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Mol. Cell. Biol. 20 (23): 8826-8835

Copyright © 2000 by the American Society for Microbiology. All rights reserved.

Molecular and Cellular Biology, December 2000, p. 8826-8835, Vol. 20, No. 23
0270-7306/00/$04.00+0
Copyright © 2000, American Society for Microbiology. All rights reserved.

Localization and Signaling of Gbeta Subunit Ste4p Are Controlled by a-Factor Receptor and the a-Specific Protein Asg7p

Jinah Kim,1 Eric Bortz,1 Hualin Zhong,2,dagger Thomas Leeuw,3,Dagger Ekkehard Leberer,3,Dagger Andrew K. Vershon,2 and Jeanne P. Hirsch1,*

Department of Cell Biology and Anatomy, Mount Sinai School of Medicine, New York, New York 100291; Waksman Institute and Department of Molecular Biology and Biochemistry, Rutgers University, Piscataway, New Jersey 088542; and Eukaryotic Genetics Group, Biotechnology Research Institute, National Research Council of Canada, Montreal, Quebec H4P 2R2, Canada3

Received 29 June 2000/Returned for modification 22 August 2000/Accepted 15 September 2000

Haploid yeast cells initiate pheromone signaling upon the binding of pheromone to its receptor and activation of the coupled G protein. A regulatory process termed receptor inhibition blocks pheromone signaling when the a-factor receptor is inappropriately expressed in MATa cells. Receptor inhibition blocks signaling by inhibiting the activity of the G protein beta  subunit, Ste4p. To investigate how Ste4p activity is inhibited, its subcellular location was examined. In wild-type cells, alpha -factor treatment resulted in localization of Ste4p to the plasma membrane of mating projections. In cells expressing the a-factor receptor, alpha -factor treatment resulted in localization of Ste4p away from the plasma membrane to an internal compartment. An altered version of Ste4p that is largely insensitive to receptor inhibition retained its association with the membrane in cells expressing the a-factor receptor. The inhibitory function of the a-factor receptor required ASG7, an a-specific gene of previously unknown function. ASG7 RNA was induced by pheromone, consistent with increased inhibition as the pheromone response progresses. The a-factor receptor inhibited signaling in its liganded state, demonstrating that the receptor can block the signal that it initiates. ASG7 was required for the altered localization of Ste4p that occurs during receptor inhibition, and the subcellular location of Asg7p was consistent with its having a direct effect on Ste4p localization. These results demonstrate that Asg7p mediates a regulatory process that blocks signaling from a G protein beta  subunit and causes its relocalization within the cell.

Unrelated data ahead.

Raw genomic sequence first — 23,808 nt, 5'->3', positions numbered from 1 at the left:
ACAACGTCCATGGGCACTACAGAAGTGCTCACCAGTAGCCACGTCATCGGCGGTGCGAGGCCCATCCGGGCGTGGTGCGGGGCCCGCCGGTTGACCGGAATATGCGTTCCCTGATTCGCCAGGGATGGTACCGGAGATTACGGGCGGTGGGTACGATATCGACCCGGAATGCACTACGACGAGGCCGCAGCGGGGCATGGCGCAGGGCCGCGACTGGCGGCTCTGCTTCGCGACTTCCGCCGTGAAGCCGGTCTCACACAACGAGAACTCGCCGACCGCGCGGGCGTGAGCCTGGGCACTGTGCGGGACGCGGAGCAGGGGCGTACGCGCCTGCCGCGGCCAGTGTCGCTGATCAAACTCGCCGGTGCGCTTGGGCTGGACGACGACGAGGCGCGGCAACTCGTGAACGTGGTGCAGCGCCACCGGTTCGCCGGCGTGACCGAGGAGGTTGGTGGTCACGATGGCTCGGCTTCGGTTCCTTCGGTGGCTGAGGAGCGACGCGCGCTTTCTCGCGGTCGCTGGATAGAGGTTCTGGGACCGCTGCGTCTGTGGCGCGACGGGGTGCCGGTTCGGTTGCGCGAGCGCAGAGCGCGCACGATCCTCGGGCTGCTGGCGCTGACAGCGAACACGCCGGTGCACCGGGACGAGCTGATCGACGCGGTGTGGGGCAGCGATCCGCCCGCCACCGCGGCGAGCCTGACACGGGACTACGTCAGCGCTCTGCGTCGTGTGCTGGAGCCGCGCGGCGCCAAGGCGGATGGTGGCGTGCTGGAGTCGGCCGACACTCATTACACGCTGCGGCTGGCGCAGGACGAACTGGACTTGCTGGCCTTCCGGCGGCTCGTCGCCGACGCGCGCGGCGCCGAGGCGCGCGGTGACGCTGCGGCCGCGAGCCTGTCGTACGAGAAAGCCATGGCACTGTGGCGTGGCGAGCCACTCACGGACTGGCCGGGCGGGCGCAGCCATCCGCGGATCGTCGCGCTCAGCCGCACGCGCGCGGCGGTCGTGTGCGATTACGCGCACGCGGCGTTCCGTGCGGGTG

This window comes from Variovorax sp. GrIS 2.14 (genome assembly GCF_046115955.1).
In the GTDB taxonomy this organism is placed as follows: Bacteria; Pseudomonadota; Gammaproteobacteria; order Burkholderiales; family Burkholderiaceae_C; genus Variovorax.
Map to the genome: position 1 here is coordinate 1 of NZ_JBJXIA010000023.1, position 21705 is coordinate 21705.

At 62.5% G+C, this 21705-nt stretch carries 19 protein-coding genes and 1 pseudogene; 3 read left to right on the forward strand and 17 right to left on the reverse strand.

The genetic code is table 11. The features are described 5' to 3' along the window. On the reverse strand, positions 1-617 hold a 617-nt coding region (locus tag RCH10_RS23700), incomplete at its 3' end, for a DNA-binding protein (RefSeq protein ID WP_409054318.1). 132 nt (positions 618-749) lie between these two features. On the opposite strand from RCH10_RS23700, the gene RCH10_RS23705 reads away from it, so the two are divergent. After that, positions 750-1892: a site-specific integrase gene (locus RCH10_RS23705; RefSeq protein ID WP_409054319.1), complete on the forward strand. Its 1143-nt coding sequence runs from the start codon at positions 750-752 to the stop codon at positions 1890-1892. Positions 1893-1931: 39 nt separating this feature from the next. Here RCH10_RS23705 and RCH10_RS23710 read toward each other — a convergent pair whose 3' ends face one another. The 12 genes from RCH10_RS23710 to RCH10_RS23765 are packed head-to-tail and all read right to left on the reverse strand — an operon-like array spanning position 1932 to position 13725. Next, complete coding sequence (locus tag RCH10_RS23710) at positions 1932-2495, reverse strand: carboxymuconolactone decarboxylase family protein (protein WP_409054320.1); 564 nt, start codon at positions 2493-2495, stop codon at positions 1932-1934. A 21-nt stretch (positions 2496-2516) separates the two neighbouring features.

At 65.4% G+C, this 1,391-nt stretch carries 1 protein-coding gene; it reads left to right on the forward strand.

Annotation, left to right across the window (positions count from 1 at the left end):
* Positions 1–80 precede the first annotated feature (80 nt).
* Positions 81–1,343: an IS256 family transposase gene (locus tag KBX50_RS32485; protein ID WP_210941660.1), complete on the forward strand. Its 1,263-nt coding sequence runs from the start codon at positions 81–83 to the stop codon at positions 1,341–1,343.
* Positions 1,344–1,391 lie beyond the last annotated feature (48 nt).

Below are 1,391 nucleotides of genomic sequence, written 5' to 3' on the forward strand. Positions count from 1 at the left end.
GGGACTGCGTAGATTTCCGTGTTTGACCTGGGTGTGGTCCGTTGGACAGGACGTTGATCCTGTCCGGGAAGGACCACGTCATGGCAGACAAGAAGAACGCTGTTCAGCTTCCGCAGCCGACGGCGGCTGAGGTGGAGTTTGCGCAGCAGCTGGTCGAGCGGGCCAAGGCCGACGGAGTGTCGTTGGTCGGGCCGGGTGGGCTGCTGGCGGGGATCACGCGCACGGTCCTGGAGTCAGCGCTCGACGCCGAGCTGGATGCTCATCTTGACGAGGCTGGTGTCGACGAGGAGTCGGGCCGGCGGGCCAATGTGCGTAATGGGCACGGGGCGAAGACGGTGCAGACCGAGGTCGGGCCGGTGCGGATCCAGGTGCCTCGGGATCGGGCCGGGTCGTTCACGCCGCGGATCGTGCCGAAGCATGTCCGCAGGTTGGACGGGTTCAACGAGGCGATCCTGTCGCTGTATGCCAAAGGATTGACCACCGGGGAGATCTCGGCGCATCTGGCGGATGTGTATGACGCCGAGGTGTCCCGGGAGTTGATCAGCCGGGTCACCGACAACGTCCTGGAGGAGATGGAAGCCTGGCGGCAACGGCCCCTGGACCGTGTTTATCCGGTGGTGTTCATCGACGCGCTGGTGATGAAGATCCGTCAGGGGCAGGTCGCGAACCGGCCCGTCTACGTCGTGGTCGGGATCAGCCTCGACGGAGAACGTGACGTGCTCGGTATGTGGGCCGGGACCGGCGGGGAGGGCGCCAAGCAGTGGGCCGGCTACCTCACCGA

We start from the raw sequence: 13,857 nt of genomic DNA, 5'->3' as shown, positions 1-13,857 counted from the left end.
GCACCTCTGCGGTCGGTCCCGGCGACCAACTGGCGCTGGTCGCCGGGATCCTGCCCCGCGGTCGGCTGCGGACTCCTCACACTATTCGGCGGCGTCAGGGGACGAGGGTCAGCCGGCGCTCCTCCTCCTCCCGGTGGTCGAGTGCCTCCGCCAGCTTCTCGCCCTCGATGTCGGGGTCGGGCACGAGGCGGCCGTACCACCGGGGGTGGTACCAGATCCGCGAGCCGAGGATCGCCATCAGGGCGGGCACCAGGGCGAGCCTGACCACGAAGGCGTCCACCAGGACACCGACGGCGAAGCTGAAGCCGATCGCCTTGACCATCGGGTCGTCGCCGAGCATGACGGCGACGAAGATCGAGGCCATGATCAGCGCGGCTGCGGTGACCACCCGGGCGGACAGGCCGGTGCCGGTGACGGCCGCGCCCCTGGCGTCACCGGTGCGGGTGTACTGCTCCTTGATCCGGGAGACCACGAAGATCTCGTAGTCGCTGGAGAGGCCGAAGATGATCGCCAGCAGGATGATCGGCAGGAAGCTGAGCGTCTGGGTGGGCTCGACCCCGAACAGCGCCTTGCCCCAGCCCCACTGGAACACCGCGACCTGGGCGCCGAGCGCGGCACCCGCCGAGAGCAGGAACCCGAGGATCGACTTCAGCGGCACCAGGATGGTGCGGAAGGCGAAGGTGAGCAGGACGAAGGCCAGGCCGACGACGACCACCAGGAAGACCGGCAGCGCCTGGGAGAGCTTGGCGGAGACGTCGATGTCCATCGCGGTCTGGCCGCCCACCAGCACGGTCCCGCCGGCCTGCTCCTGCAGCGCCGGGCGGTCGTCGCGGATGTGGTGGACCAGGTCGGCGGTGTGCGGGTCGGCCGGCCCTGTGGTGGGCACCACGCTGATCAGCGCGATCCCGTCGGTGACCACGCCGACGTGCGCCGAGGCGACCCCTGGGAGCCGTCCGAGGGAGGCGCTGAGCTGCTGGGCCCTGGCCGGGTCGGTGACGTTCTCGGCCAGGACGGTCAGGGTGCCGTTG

* Corresponding author. Mailing address: Box 1007, Mount Sinai School of Medicine, 1 Gustave Levy Place, New York, NY 10029. Phone: (212) 241-0224. Fax: (212) 860-1174. E-mail: Jeanne.Hirsch{at}.mssm.edu.

dagger Present address: Laboratory of Cell Biology, Howard Hughes Medical Institute, The Rockefeller University, New York, NY 10021.

Dagger Present address: Aventis Biotechnologie, D-82152 Martinsried, Germany.


Molecular and Cellular Biology, December 2000, p. 8826-8835, Vol. 20, No. 23
0270-7306/00/$04.00+0
Copyright © 2000, American Society for Microbiology. All rights reserved.

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